Agnes Arellano Sculptor

Roaring Tigers, Desperate Dragons in Transition

TRADITION/TENSIONS: Contemporary Art in Asia

Asia Society Galleries, New York 1996

Page 34


Agnes Arellano's life-size body casts have decidedly ambiguous connotations. Her strange and compelling trinity of Dea, Lola & Vesta (1995) represents the nude women as mothers, Marys, and mythological creatures, and reflects the artist's desire to explain the apparent conflict between ideologies and beliefs. Although she uses the female body as the basis for her sculptures, Arellano's work does not fit comfortably within the canon of feminist art. Arellano draws inspiration from various mythologies (Diana of Epheseus, Mebuyan of Bagobo, the Mexican Mayauel, the Sicilian Black Virgins) and diverse writers (the French Surrealist Georges Bataille, the noted mythologist Robert Graves, and the anthropologist James Clifford). Her works can be seen as a process of shedding skin as layers of interpretation are molded and uncovered.

The central female figure, Dea, is actually a fantasy self-portrait in the posture of the Buddha seated in meditation and sheltered by Muchalinda. This image was inspired by Buddha statues similar to those in the Rockefeller Collection at the Asia Society. The feminized figure has multiple breasts like Mebuyan from the underworld, whose body is delicious with milk glands. Between her legs is a female cobra with open hood, erect like a phallus. Her skin is turned inside out like that of a snake in the process of molting. Her arms have metamorphosed into wings which are folded and clipped. The image becomes a deification of self/mother/goddess, who, as Arellano describes her, "is repressed and gagged" by motherhood.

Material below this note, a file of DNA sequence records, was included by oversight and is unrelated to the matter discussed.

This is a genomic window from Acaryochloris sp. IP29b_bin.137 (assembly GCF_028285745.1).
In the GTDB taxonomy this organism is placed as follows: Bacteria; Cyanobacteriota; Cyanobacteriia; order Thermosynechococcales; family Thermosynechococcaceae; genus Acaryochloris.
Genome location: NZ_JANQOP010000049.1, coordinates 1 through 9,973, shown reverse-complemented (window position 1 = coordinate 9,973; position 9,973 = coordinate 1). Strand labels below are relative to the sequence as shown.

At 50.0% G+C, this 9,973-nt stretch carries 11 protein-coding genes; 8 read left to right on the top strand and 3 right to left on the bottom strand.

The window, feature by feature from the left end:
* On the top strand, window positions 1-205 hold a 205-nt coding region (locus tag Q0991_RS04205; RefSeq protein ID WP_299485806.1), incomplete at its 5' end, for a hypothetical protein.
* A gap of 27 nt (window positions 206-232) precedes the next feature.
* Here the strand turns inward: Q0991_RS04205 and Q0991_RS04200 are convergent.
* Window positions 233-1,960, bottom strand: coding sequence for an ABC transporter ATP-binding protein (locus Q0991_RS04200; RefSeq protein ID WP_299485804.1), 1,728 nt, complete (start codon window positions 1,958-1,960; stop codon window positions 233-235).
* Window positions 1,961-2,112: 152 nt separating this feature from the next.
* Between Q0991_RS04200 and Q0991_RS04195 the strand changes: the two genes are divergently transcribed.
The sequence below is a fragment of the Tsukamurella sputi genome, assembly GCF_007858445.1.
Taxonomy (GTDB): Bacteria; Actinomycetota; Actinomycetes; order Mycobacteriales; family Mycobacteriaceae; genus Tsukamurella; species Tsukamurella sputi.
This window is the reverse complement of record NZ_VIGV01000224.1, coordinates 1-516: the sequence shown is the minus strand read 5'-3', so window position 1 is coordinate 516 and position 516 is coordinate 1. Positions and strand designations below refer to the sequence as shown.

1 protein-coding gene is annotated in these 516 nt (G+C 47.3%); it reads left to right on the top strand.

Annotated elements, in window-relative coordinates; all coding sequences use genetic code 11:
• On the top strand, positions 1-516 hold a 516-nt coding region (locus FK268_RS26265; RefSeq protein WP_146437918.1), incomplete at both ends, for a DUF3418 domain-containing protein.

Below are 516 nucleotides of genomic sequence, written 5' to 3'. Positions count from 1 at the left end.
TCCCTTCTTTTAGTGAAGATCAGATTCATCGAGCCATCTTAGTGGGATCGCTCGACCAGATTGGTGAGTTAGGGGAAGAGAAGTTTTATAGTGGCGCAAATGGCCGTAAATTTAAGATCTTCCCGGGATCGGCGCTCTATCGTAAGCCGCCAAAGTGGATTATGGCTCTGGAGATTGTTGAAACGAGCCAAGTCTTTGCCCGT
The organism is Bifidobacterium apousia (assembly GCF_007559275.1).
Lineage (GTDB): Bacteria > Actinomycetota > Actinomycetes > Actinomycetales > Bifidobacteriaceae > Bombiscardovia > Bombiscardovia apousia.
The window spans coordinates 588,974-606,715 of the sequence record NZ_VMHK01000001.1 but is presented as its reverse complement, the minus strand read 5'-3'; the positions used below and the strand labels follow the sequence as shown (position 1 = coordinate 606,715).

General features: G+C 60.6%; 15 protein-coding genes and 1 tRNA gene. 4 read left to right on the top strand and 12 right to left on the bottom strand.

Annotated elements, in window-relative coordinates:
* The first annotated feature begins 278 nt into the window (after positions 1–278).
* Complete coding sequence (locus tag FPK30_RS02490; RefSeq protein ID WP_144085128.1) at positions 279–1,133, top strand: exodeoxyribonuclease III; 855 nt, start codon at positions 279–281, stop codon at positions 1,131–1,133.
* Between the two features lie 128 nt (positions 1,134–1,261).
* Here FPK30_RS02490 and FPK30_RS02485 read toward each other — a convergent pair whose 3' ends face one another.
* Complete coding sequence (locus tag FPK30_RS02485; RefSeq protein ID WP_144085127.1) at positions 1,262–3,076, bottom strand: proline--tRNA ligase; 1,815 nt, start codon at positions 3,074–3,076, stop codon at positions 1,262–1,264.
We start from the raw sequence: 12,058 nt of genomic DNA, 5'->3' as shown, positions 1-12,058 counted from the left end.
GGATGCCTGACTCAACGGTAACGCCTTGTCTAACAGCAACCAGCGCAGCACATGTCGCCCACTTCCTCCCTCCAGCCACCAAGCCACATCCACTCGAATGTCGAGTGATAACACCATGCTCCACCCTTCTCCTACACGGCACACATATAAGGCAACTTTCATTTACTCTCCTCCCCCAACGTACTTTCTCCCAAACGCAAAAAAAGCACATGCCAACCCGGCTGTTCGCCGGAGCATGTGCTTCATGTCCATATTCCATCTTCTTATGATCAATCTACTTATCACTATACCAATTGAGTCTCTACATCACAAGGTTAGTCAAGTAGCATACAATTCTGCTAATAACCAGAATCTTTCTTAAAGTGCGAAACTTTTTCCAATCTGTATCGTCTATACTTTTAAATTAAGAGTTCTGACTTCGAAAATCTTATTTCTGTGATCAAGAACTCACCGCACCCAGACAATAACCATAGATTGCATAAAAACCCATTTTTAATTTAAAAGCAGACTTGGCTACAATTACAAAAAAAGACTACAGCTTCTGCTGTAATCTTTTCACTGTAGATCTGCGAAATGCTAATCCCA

The right-hand figure, Vesta, depicts a young pregnant mother in a posture derived from Hariti, the Indonesian goddess associated with fecundity. Her left hand opens in a mudra of generosity; the other holds her left nipple. As a vessel of creation, she is bursting with life. A lizard (bayawak), symbolic of fertility, clings to her back. In contrast, the third figure, Lola, is woman as an aged crone who is no longer fecund; her skin is wrinkled and folded. She seeks divination through introspection, as suggested by her closed eyes and the mudra of teaching turned inward. Like the black goddesses Kali and Durga, she is capable of supernatural powers. In this trinity, Arellano not only inverts her own female-based pantheon but also interrogates the sexual ambiguity of deities by ascribing to her goddesses the attributes of male gods. Arellano's fashioning of hybrid characters from multiple sources also challenges the fixed cast of the stereotypical national imagination. As Arellano quotes Bataille, "God is nothing if he is not a transcendence of God in every direction... vulgar... horror and nothing. It is by blasphemy that man is God." But for Arellano, God has no phallus.